“With the power of enthusiasm, you can open their hearts, and they are just so willing to help. As soon as they have some guidance, they can really make a difference.” That’s artist/activist Evelyne Pouget talking about teenagers: those oft-maligned members of society considered hopelessly self-centered and self-absorbed. Pouget’s alternate perspective comes out of her own heartfelt commitment to service and contribution, and she has made it a practice to engage teenagers in her efforts to make the world a little better place.
One Voice for Laos/Teens for Change is a yearlong project organized to raise funds for orphans living in Deak Kum Pa Orphanage in Luang Prabang, Laos, home to nearly 600 children from 6 to 17 years old. When she was traveling in Viet Nam, a friend directed Pouget to visit the orphanage, which she did. “I’m the daughter of two orphans myself, so this is very close to my heart. This is my service to humanity. I’m dedicated to helping those kids, especially when I came back to my comfortable life and compared it to the conditions they live in and the lack of nutrition.”
Pouget wanted to involve her own teens in a project before they go away to college, so she put it out to them and their friends. “They all got excited, and now we are all involved: my kids and their friends from Woodstock Day School and Onteora High School. It’s an effort to give youth an opportunity to do something good.”
So far this year, they have created slideshows, YouTube videos and numerous Facebook pages, as well as articles for the project blog, www.ideachampions.com/onevoiceforlaos, and for the press. They have met with the town’s officials, written proposals, enrolled sponsors and learned all the aspects of successful fundraising. And they have raised about $5,000 for the orphans at Deak Kum Pa through multi-school dances and a 5K run.
Their current effort, called “The Laos Project,” is a multimedia show to be held at the Kleinert/James Art Center on Friday, December 16 at 7:30 p.m. Drawing on the talent of young people throughout the region, teen volunteers have lined up a multi-school, multi-discipline program to entertain the community. There will be spoken word and singers from NYCA, dancers from the Saugerties Ballet, the 50 children of the Woodstock Elementary School chorus led by Harvey Boyer, the hip hop Energy Dance Company from the Center for Creative Education led by Drew Andrews, performers from the Woodstock Day School vocal ensemble and an eight-year-old violinist, Potential Unlimited Productions and more. It must be said: This is not your typical school talent show. And perhaps these are not your typical adolescents.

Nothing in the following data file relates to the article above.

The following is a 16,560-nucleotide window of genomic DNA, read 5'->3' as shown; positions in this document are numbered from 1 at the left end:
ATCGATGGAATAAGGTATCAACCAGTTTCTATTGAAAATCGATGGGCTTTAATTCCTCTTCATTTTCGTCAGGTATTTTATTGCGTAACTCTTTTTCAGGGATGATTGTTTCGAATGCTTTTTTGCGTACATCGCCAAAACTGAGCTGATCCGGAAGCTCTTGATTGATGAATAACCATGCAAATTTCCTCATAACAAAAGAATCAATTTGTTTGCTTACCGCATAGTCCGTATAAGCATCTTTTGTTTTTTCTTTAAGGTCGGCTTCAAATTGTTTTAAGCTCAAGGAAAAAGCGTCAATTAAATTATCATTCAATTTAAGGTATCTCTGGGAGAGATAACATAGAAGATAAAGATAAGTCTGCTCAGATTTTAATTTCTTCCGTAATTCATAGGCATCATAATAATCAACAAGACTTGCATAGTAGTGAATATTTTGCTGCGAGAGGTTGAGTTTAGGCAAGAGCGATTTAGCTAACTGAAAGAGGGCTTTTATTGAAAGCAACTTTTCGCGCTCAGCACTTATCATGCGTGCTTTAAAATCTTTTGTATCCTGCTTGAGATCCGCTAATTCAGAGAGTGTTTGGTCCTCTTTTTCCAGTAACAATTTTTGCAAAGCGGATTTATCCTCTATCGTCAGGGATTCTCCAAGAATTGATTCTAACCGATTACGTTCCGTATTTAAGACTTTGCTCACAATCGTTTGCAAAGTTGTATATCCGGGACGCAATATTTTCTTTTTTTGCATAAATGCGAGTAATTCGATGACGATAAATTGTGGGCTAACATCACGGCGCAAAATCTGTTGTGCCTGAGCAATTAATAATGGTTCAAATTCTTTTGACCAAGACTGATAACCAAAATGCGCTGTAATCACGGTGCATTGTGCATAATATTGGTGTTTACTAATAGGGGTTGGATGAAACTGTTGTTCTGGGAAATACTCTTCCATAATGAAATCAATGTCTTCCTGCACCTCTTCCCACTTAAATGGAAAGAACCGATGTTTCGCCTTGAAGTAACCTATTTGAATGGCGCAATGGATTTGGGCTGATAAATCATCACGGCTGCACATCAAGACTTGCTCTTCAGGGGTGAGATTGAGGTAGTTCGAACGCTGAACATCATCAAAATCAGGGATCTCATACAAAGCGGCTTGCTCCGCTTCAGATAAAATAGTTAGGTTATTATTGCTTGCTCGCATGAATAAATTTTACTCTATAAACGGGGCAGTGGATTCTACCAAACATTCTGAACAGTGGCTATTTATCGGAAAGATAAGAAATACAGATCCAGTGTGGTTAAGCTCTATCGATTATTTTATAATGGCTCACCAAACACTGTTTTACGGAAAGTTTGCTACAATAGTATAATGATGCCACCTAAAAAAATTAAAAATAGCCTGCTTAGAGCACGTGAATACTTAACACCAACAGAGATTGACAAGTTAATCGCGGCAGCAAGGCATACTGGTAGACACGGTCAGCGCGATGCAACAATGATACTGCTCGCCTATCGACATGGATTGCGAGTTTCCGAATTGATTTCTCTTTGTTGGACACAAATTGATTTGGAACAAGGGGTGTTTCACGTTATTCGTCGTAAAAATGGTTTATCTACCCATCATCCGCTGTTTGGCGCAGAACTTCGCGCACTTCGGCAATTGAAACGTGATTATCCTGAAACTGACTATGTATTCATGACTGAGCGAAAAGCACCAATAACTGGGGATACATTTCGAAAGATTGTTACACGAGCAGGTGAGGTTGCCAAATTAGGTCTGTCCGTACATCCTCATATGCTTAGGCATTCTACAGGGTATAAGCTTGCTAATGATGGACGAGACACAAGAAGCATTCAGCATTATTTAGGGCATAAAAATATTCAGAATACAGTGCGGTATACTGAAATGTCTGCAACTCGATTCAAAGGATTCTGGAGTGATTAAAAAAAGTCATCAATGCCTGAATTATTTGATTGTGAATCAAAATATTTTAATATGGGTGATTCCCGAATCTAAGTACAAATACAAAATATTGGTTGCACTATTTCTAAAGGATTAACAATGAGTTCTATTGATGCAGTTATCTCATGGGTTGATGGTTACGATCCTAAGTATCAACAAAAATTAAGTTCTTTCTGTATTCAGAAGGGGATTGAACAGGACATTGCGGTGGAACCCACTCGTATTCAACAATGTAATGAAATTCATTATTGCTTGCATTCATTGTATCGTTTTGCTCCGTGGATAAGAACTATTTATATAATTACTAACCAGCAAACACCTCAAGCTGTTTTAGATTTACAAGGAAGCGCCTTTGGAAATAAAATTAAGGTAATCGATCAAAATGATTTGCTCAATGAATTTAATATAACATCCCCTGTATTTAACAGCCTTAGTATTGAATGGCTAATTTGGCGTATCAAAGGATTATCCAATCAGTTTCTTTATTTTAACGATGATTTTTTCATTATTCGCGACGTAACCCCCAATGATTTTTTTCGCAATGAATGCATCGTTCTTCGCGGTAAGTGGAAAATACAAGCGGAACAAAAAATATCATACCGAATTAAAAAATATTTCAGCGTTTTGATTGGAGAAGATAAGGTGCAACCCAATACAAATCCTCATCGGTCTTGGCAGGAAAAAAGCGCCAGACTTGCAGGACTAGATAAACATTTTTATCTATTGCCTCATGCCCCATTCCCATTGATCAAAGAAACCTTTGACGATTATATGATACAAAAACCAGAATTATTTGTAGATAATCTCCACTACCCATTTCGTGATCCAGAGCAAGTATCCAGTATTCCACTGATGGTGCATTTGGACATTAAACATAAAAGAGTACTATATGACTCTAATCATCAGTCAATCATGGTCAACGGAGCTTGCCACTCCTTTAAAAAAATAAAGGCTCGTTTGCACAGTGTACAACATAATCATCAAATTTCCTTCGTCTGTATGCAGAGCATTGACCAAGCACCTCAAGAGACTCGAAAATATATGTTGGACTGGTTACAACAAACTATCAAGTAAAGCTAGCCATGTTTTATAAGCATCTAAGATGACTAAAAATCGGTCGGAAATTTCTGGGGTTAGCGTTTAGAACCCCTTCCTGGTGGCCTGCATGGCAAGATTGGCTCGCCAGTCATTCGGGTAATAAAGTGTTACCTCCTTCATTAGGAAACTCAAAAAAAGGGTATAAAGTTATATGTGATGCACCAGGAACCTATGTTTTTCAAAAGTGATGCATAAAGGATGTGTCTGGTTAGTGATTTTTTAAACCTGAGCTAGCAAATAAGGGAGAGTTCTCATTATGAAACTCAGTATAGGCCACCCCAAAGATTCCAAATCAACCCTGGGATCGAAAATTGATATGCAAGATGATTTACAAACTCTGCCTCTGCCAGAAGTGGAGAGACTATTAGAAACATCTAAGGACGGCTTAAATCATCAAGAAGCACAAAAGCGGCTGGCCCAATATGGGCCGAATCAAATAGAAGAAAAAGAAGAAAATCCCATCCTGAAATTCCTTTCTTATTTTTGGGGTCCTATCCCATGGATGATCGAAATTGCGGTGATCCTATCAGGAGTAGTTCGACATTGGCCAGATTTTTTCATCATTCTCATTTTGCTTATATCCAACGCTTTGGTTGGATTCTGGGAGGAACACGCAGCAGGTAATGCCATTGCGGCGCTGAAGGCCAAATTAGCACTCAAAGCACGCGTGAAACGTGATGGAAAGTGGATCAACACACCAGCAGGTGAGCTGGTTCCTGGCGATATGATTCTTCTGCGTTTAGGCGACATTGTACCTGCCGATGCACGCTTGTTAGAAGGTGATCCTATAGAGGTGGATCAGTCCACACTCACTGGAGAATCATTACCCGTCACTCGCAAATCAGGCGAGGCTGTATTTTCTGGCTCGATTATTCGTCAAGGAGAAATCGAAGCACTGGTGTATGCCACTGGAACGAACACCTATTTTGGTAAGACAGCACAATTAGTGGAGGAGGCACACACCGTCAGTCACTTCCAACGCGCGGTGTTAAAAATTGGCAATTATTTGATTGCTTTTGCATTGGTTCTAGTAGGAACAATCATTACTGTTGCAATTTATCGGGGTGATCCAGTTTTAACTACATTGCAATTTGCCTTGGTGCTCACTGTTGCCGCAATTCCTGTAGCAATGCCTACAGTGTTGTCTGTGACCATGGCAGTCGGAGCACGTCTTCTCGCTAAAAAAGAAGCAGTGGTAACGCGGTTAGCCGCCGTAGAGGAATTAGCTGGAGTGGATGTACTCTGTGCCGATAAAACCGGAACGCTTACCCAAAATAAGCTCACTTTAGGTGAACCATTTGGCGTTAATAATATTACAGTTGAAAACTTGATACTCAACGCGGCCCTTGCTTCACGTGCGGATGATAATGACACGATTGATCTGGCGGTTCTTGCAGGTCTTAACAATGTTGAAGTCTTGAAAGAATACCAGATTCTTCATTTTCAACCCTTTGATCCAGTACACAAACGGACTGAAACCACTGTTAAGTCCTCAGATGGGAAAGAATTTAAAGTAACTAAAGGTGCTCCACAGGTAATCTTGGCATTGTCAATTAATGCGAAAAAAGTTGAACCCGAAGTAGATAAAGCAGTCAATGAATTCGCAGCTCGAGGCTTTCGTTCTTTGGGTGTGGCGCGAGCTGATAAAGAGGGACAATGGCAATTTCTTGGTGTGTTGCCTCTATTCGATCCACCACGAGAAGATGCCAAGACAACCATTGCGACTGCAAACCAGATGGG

This is the third “One Voice” event that Pouget has produced to raise funds for causes of importance. The first event benefited Family of Woodstock, and the second was concentrated on supporting Haitian orphanages after the earthquake in Haiti last year. “Some of the local kids will go to Laos with me in June to work at Deak Kum Pa Orphanage. They’re doing separate fundraising to help pay for their own expenses. Kids here are learning how to produce events from beginning to end. They’re learning how to be humanitarians.”
“The Laos Project” is being directed by Kristine Waterman. Tickets are $15 and can be purchased at Oriole9 and Catskill Art & Office Supply in Woodstock and Kingston. Monetary donations can be made by check or money order to: The Windhorse Foundation (“for the DKP Orphanage” on the memo line) at PO Box 26582, San Francisco, CA 94126. The Windhorse Foundation is a 501 (c) (3) not-for-profit organization. For further information about the Deak Kum Pa Orphanage, visit https://deakkumpaorphanage.com.